Bedding

Use as little bedding as possible while still providing cow comfort. Most farmers learn quickly what can and cannot be done because unplugging the transfer pipe is an unpleasant task. Box stall manure can be added slowly to a large flow of liquid manure but the preference is to handle it as "solid" manure and move it into a separate storage. Gravity flow systems do not work when sand is used as a bedding material.

In tie-stall barns with conventional stable cleaners, keep bedding out of the gutter. With big enough stalls, bedding keepers and chopped straw or shavings, most of the bedding can be kept in the stalls where it belongs.

Many farmers add considerable bedding to the gutter in order to keep the cows' tails clean. Properly-sized stalls help, but the use of tail ties is a more suitable option. They prevent tails from lying in the gutter while allowing the cattle freedom to switch. They also have an automatic breakaway device in case a cow gets loose. Gutter grates offer another but more expensive way to keep tails clean (Figure 6).

Picture showing a tie stall dairy barn that uses gutter grates and a gravity flow gutter system.

Figure 6. A tie stall dairy barn that uses gutter grates and a gravity flow gutter system.

Barns with Continuous-Flow Gutters

Continuous flow gutters require a level floor and a 10-15 cm (4-6 in.) lip at the exit to maintain a liquid base. Managing continuous-flow gutters is similar to the requirements to make manure flow in the gravity flow transfer system. If it flows in the gutter, there should be no problem with the transfer system itself. The type of feed seems to be very important, especially with heifers and dry cows. Heifer and dry cow manure is quite dry and does not move well through a gravity flow transfer system unless additional water is added.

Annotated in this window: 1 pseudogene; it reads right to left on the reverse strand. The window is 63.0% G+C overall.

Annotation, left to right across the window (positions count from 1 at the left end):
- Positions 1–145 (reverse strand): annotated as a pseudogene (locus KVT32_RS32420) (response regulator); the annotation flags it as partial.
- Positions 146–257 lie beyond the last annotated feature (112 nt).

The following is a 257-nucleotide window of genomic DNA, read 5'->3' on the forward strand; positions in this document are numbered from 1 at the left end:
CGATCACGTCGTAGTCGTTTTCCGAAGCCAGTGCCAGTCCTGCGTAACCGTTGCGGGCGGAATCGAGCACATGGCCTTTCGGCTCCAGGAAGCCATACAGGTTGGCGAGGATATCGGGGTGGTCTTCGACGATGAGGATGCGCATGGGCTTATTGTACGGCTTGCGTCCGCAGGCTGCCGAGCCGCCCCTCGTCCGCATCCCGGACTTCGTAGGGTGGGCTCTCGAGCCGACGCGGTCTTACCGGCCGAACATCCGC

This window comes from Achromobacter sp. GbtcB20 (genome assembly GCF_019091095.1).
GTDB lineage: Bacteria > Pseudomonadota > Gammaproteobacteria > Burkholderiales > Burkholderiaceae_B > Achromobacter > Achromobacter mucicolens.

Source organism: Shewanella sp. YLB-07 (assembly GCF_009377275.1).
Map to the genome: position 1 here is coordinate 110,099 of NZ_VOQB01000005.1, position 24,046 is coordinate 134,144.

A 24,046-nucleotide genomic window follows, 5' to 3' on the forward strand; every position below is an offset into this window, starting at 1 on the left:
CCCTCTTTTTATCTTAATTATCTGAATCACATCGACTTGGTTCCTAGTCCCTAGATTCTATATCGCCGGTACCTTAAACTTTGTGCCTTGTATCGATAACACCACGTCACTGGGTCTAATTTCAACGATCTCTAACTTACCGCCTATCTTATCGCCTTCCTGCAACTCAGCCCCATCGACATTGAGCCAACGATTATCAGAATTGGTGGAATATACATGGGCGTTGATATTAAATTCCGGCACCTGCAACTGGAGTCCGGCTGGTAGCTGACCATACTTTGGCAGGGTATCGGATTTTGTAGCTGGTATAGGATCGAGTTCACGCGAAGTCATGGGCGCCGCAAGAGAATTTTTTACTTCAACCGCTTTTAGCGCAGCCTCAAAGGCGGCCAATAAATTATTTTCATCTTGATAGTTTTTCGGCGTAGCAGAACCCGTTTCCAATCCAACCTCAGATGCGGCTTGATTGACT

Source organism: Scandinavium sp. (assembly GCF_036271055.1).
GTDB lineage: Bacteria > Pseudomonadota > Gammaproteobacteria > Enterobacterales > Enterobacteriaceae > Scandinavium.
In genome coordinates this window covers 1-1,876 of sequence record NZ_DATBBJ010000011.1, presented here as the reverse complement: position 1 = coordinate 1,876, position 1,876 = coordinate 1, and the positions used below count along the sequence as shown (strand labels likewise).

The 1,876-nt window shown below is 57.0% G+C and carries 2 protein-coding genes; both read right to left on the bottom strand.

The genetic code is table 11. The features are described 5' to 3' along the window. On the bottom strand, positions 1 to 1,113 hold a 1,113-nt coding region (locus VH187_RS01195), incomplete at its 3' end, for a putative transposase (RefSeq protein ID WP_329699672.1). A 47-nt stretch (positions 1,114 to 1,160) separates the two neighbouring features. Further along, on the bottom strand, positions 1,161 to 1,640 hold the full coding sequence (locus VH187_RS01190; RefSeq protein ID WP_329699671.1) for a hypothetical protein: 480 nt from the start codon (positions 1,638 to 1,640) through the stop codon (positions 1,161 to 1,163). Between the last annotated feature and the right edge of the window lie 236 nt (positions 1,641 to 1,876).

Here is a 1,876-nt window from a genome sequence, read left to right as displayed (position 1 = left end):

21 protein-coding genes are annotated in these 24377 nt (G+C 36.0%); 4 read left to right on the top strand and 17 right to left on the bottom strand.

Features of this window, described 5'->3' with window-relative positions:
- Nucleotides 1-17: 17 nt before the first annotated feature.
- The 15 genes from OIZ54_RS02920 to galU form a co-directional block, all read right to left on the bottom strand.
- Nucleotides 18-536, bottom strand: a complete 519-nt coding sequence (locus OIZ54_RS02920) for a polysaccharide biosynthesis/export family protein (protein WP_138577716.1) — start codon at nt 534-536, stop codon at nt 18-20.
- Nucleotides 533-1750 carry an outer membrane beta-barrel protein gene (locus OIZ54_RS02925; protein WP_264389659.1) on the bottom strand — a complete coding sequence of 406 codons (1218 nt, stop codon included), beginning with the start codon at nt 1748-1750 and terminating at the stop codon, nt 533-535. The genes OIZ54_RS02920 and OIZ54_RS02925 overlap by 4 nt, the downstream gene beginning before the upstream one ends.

Adding Extra Water

Extra water helps. Many farmers dispose of their milking centre washwater through their liquid manure systems. Usually the washwater is pumped directly from the milking centre, overhead through the barn and into the drop pipe or holding tank.

Long-term Storage

In most liquid manure systems, storage needs to be at least 3-3.6 m (10-12 ft.) deep. Agitation equipment tends to work better at this depth and the storage collects less precipitation. With a minimum grade, continuous-flow system, strive to have the top of the storage wall 0.3-0.6 m (1-2 ft.) below the bottom of the deepest gutter n the barn. This provides a minimum of 0.3 cm (1 ft.) head to make manure flow when the storage is full. To prevent a disastrous overflow, make sure the storage is sized for the longest manure production period, plus precipitation, plus 0.3 cm (1 ft.) of freeboard.

Outlet pipes up to 30 m (100 ft.) long should not cause any difficulty. Since the velocity of material moving through the pipe is very low, so also is the friction loss. As indicated below, experience is limited to liquid manure storages.

Safety

Like many farm systems, there are some dangerous places that need special protection. Build a fence around the main liquid manure storage to exclude small children and livestock. At the drop pipe opening, place a large grill of welded reinforcing bars with 13 cm (8 in.) square openings directly over the drop pipe. Alternatively, fence off the drop pipe or holding tank from the rest of the building with tight fencing such as corncrib wire (Figure 7). The gate to this area should have a lock or a latch that cannot be opened by small children.

Remember as well the potential hazards of a deep excavation and the possibility of a cave-in during construction, as mentioned previously.

Picture showing a secure safety fence where a stable cleaner empties into a drop pipe

Figure 7. Stable cleaner emptying into drop pipe showing a secure safety fence.

Conclusion

Dairy farmers have constructed many variations of the gravity flow transfer systems shown. Some installed systems have outlet pipe slopes and diameters different from those recommended here. All of the systems seem to work quite satisfactorily. Each farmer has adapted unique management practices to suit individual systems.


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E-mail: ag.info.omafra@ontario.ca